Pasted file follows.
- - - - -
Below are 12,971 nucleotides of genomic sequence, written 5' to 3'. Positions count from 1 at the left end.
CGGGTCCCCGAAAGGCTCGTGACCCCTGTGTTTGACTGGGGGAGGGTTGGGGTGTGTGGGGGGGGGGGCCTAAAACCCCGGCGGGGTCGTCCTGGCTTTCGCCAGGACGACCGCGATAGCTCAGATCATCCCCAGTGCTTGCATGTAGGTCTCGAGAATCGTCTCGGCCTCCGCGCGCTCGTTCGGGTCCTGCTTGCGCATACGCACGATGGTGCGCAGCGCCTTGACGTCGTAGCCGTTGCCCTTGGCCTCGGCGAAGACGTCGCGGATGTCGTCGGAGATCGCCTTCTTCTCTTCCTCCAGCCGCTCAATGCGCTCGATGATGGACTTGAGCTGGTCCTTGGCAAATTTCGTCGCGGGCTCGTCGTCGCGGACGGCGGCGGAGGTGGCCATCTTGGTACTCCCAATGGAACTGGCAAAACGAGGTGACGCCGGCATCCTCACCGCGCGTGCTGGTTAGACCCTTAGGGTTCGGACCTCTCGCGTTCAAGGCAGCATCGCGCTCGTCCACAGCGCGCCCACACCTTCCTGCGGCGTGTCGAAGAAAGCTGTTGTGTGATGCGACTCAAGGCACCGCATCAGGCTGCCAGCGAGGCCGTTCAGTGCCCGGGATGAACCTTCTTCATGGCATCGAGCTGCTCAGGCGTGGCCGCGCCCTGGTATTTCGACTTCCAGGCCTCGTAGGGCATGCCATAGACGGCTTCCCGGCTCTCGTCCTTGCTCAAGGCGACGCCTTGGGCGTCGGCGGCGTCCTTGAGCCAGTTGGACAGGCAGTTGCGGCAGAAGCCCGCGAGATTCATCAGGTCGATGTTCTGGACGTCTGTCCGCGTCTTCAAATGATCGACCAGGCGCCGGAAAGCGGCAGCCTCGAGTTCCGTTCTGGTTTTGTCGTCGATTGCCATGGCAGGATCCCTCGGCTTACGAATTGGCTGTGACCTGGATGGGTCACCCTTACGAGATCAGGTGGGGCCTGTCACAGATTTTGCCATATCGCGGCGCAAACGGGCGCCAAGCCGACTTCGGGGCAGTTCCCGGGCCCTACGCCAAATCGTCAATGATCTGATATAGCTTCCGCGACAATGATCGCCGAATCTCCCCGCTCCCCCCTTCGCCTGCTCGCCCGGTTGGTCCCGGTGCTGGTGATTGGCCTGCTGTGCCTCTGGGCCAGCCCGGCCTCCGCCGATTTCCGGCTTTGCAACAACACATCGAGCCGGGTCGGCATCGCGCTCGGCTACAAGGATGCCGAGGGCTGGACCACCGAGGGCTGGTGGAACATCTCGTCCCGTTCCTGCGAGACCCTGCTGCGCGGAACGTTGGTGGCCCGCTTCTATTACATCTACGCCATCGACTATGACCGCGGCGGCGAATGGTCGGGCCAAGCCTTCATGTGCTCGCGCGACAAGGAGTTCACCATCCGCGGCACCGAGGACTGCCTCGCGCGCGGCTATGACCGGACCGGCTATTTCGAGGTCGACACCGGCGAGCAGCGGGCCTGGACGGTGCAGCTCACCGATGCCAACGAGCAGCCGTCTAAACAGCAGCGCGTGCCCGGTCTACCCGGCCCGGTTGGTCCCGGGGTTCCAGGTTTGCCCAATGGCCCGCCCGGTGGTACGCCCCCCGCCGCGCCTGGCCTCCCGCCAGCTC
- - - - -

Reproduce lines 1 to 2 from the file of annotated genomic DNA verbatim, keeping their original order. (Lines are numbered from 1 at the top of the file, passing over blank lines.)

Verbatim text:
Below are 12,971 nucleotides of genomic sequence, written 5' to 3'. Positions count from 1 at the left end.
CGGGTCCCCGAAAGGCTCGTGACCCCTGTGTTTGACTGGGGGAGGGTTGGGGTGTGTGGGGGGGGGGGCCTAAAACCCCGGCGGGGTCGTCCTGGCTTTCGCCAGGACGACCGCGATAGCTCAGATCATCCCCAGTGCTTGCATGTAGGTCTCGAGAATCGTCTCGGCCTCCGCGCGCTCGTTCGGGTCCTGCTTGCGCATACGCACGATGGTGCGCAGCGCCTTGACGTCGTAGCCGTTGCCCTTGGCCTCGGCGAAGACGTCGCGGATGTCGTCGGAGATCGCCTTCTTCTCTTCCTCCAGCCGCTCAATGCGCTCGATGATGGACTTGAGCTGGTCCTTGGCAAATTTCGTCGCGGGCTCGTCGTCGCGGACGGCGGCGGAGGTGGCCATCTTGGTACTCCCAATGGAACTGGCAAAACGAGGTGACGCCGGCATCCTCACCGCGCGTGCTGGTTAGACCCTTAGGGTTCGGACCTCTCGCGTTCAAGGCAGCATCGCGCTCGTCCACAGCGCGCCCACACCTTCCTGCGGCGTGTCGAAGAAAGCTGTTGTGTGATGCGACTCAAGGCACCGCATCAGGCTGCCAGCGAGGCCGTTCAGTGCCCGGGATGAACCTTCTTCATGGCATCGAGCTGCTCAGGCGTGGCCGCGCCCTGGTATTTCGACTTCCAGGCCTCGTAGGGCATGCCATAGACGGCTTCCCGGCTCTCGTCCTTGCTCAAGGCGACGCCTTGGGCGTCGGCGGCGTCCTTGAGCCAGTTGGACAGGCAGTTGCGGCAGAAGCCCGCGAGATTCATCAGGTCGATGTTCTGGACGTCTGTCCGCGTCTTCAAATGATCGACCAGGCGCCGGAAAGCGGCAGCCTCGAGTTCCGTTCTGGTTTTGTCGTCGATTGCCATGGCAGGATCCCTCGGCTTACGAATTGGCTGTGACCTGGATGGGTCACCCTTACGAGATCAGGTGGGGCCTGTCACAGATTTTGCCATATCGCGGCGCAAACGGGCGCCAAGCCGACTTCGGGGCAGTTCCCGGGCCCTACGCCAAATCGTCAATGATCTGATATAGCTTCCGCGACAATGATCGCCGAATCTCCCCGCTCCCCCCTTCGCCTGCTCGCCCGGTTGGTCCCGGTGCTGGTGATTGGCCTGCTGTGCCTCTGGGCCAGCCCGGCCTCCGCCGATTTCCGGCTTTGCAACAACACATCGAGCCGGGTCGGCATCGCGCTCGGCTACAAGGATGCCGAGGGCTGGACCACCGAGGGCTGGTGGAACATCTCGTCCCGTTCCTGCGAGACCCTGCTGCGCGGAACGTTGGTGGCCCGCTTCTATTACATCTACGCCATCGACTATGACCGCGGCGGCGAATGGTCGGGCCAAGCCTTCATGTGCTCGCGCGACAAGGAGTTCACCATCCGCGGCACCGAGGACTGCCTCGCGCGCGGCTATGACCGGACCGGCTATTTCGAGGTCGACACCGGCGAGCAGCGGGCCTGGACGGTGCAGCTCACCGATGCCAACGAGCAGCCGTCTAAACAGCAGCGCGTGCCCGGTCTACCCGGCCCGGTTGGTCCCGGGGTTCCAGGTTTGCCCAATGGCCCGCCCGGTGGTACGCCCCCCGCCGCGCCTGGCCTCCCGCCAGCTC